Among the various draws of Sacramento is the California Automobile Museum on Front Street, just north of Broadway. And the majority of those who are most familiar with this museum remember the name Towe.
After all, it was the then Montana banker Edward Towe who provided nearly every automobile that was used to establish the museum at its current, original site in 1986. The museum officially opened to the public on May 1, 1987.
Many local automobile enthusiasts were delighted to learn that Towe, 97, would be making a special appearance last Sunday, Oct. 2 at the museum for the second edition of the museum’s annual Founders’ Day.
The visit also represented the 25th year since Towe’s automobiles were relocated to the then-new museum site.
A crowd gathered in front of the museum during last weekend’s event to meet Towe, who shared a few of his many memories.
While sitting in a wheelchair in front of the museum, which was originally known as the California Towe Ford Automobile Museum, Towe, who once owned the largest collection of Fords on display in the world, drew much attention, as he posed for photographs and signed several autographs.
Although much energy was created by guests who were eager to at least get a glimpse of the man who was so instrumental in the process of bringing an automobile museum to the capital city, it appeared at times that no one was more excited to be present at the event than Towe himself.
Towe’s excitement and sense of nostalgia for the event was apparent as he requested copies of photographs taken at the event and at one point turned to his daughter, Kristy Updegraff, who served as the museum’s executive director from 1996 to 2006, and asked, “Can you take a picture of the (museum) building for me?”
Fortunately for Towe, his visits to the museum do not have to be so infrequent as they were during the past, since he recently moved from Arizona to the Pocket area of Sacramento to reside with Kristy and his son-in-law and Kristy’s husband, Jim Updegraff.
Nonetheless, Towe seemed to treat the event as if it were either his last visit to the museum or it would be a long time before he would visit the museum again.
Dick Ryder, the museum’s founder, said that Towe’s presence at the event was a fulfillment of a commitment that he made in the 1980s.
“It was really neat to have the reminiscent of something that happened (about) 20 years ago,” Ryder said. “On that video tape (that was shown at the museum during the event, Towe) said that he would be around in 20 years or so (and) he was around in 20 years.”
Roseville resident Brenda Whittington, one of several people to receive an autograph from Towe last Sunday, said that she feels fortunate to have had the opportunity to have met Towe, considering that she had arrived at the museum for the current Porsche exhibit, which continues through Nov. 28, and was unaware of the Founders Day festivities.
“My husband (Tom Whittington) wanted to come see the Porsche exhibit,” Brenda said. “I like (cars), but I’m not as attentive to the finer details of a car as my husband is. We come down here (to the automobile museum) from time to time and look at the various exhibits. But I had no idea that (Towe) would be here today. I’m glad that I got a chance to meet him. It’s wonderful to see that he’s still doing so well for his age.”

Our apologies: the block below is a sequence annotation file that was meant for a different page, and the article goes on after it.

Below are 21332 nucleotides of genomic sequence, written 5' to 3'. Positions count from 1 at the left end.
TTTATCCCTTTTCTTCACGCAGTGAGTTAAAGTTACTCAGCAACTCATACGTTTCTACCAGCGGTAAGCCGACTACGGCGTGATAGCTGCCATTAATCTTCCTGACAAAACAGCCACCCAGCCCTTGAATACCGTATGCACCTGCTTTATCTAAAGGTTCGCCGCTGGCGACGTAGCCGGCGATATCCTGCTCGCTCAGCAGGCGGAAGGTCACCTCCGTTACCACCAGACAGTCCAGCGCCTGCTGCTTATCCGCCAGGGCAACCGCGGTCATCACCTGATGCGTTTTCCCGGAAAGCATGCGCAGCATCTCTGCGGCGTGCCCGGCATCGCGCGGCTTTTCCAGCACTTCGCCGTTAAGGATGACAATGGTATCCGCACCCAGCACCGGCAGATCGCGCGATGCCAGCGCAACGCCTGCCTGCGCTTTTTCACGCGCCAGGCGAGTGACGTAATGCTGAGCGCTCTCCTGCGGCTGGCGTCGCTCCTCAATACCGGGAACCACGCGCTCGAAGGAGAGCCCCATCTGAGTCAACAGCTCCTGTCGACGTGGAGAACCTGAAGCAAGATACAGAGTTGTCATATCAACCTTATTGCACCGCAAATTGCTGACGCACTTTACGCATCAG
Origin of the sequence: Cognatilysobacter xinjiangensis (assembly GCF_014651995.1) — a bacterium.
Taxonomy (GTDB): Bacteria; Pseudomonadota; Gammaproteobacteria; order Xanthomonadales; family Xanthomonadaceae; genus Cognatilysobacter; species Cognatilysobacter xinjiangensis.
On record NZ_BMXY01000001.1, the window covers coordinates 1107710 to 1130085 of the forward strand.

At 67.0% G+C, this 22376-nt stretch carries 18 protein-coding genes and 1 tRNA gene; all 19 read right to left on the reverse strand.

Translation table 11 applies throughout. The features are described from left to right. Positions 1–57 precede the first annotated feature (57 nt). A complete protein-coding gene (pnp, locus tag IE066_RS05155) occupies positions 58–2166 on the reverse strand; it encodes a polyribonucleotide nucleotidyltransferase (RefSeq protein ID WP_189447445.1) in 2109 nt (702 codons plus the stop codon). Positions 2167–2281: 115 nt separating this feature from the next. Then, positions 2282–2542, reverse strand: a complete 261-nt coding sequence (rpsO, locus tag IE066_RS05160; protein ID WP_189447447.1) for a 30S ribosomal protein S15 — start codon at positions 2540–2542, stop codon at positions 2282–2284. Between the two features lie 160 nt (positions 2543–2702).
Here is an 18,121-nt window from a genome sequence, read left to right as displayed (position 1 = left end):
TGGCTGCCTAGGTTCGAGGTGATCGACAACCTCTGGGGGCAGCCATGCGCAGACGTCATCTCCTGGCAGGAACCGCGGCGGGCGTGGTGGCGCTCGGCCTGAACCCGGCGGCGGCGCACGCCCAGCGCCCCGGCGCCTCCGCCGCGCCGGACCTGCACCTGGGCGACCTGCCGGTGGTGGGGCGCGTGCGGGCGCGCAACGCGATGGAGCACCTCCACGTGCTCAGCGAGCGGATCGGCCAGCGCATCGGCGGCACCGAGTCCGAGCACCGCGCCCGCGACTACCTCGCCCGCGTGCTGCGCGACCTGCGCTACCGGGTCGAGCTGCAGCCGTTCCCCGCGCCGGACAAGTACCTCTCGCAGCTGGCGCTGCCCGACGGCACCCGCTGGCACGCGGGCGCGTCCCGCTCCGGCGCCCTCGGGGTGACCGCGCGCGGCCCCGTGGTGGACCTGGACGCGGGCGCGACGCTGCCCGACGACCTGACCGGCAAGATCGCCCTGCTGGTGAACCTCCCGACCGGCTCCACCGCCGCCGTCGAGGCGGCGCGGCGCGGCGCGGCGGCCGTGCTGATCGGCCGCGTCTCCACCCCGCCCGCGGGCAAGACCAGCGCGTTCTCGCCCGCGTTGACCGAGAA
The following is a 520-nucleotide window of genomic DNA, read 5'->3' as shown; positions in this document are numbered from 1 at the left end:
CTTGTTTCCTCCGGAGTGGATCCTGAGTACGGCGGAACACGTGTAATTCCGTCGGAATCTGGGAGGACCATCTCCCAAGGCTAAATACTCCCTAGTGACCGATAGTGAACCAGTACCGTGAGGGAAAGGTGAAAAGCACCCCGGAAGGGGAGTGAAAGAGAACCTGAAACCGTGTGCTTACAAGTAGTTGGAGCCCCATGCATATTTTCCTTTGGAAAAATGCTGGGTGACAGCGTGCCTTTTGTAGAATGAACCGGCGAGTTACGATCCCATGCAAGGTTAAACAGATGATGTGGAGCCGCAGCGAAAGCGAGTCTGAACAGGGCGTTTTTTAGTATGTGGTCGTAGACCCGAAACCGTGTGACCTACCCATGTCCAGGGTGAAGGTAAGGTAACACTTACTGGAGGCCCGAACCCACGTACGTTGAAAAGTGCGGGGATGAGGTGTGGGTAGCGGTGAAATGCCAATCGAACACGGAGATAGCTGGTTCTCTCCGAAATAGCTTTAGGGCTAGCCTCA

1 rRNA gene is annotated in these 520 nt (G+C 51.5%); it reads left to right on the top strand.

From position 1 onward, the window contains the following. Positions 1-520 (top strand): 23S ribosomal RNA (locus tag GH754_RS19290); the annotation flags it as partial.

Although Towe spoke few words to the crowd that had gathered to see him, he requested that he have the opportunity to share a few of his memories for this article.
And in doing so, Towe, who later rode in a 1903 Model A Ford as part of the event, said, “You might say that this is a culmination or the windup of about 100 years of playing with old cars. I put my life into (car collecting). I’m 97 and a half and I have two years and a half to go (to reach 100 years of age). I bought my first car in about 1926. It was a 1917 Ford Model T Touring car. I bought it from Sam Towe, a distant relative of mine, for $12.”
As a teenager, Towe, with the help of his father, established a bicycle business in his hometown of Paullina, Iowa.
As Towe’s mechanical expertise in bicycles progressed, he added automobiles to his business.
Towe’s love of Fords eventually led to his accumulation of 240 Ford automobiles. He purchased the first of this collection’s cars in 1950.
The collection included every year and every model of the first 50 years of automobiles manufactured by the Ford Motor Co.
During the event, Towe demonstrated that he still possesses a sense of humor.
After signing an autograph, Towe said, “Don’t write a check on top of it.”
Later during the event, after being asked why he specified the 1914 Touring car as his favorite automobile, Towe replied, “(Because) it’s the year I was born.”
In the most recent edition of Fuel, the California Automobile Museum’s newsletter, which is printed six times per year, Karen McClafflin, executive director of the museum, wrote: “Museums like ours are truly fuel for the soul. Museums are places of reassurance in times of uncertainty; a place where people can escape from the problems of life for a time. Museums are inspirational; a place where visitors can see how the changes and innovations of the past have shaped our world today.”
And fortunately for the capital city, Edward Towe helped pave the way for the creation of what has become the California Automobile Museum, thus allowing thousands upon thousands of people the opportunity to obtain “fuel for the soul” at this longtime, popular Sacramento museum.
Kristy said that she is appreciative of the opportunity that her father had to participate in this year’s Founders’ Day.
“I’m glad he’s getting some recognition,” Kristy said. “It’s been a long, long lifetime of collecting automobiles and he’s been away (from Sacramento) for some years now, so it’s nice to have him back.”